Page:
A coalition of groups that represent tens of thousands principals, teachers, and school administrators are calling on members of Congress to preserve funding for Title II, which President Trump wants to eliminate as part of sweeping education budget cuts the White House has proposed.
The National Association of Secondary School Principals, the National Association of Elementary School Principals, American Federation of School Administrators, ASCD, New Leaders, and Learning Forward are leading the effort to sustain funding for Title II, which gives states the opportunity to boost efforts to improve school leader and teacher effectiveness.
Trump wants to scrap the program, which is officially called the Supporting Effective Instruction State Grant program, or Title II, Part A. My colleagues at Politics K-12 point out that it’s the third-largest spending bucket in the U.S. Department of Education’s budget that goes to K-12 education.
School officials say eliminating Title II would hamper their efforts to implement the Every Student Succeeds Act, the federal education law that Congress approved in December 2015.
“Over the past two years, there has been considerable recognition at the state and local levels of the need to provide a greater investment in the recruitment and retention of effective principals and professional learning systems for teachers,” the letter reads.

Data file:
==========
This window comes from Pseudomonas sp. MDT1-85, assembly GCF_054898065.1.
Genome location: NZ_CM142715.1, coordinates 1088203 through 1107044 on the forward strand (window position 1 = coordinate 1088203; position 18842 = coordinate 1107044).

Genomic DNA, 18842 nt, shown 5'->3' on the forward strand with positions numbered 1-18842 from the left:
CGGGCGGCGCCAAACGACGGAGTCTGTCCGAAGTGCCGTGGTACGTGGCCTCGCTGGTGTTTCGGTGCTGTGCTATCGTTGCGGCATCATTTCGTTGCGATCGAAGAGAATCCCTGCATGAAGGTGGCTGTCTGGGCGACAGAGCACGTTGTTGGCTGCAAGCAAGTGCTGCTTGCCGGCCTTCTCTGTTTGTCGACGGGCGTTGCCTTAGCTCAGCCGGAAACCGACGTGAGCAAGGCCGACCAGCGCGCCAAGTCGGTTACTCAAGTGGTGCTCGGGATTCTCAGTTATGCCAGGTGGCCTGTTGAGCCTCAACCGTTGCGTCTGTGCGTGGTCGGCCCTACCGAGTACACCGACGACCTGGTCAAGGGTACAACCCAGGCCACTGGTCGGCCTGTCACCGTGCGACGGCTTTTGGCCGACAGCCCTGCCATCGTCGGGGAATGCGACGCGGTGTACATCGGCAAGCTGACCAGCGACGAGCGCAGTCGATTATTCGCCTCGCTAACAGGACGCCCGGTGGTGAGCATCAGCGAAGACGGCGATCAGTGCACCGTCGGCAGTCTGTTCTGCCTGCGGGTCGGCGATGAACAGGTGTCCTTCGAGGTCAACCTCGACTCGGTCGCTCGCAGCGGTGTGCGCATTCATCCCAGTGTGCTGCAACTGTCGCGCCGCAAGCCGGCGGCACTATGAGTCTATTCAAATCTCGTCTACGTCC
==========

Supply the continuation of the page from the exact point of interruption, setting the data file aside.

”... without any Title II funding, states and districts will not be able to execute plans that strive to support effective educators as they implement the [Every Student Succeeds Act]. Congress must give states the necessary resources to invest in principals and help our nation’s schools and students succeed.”
The coalition addressed the letter to Republican Sen. Roy Blunt, chairman of the Senate appropriations subcommittee that deals with education spending, Republican Rep. Tom Cole, the chair of the education spending subcommittee in the House, and two Democrats—Sen. Patty Murray and Rep. Rosa DeLauro, the ranking members on those committees.
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A version of this news article first appeared in the District Dossier blog.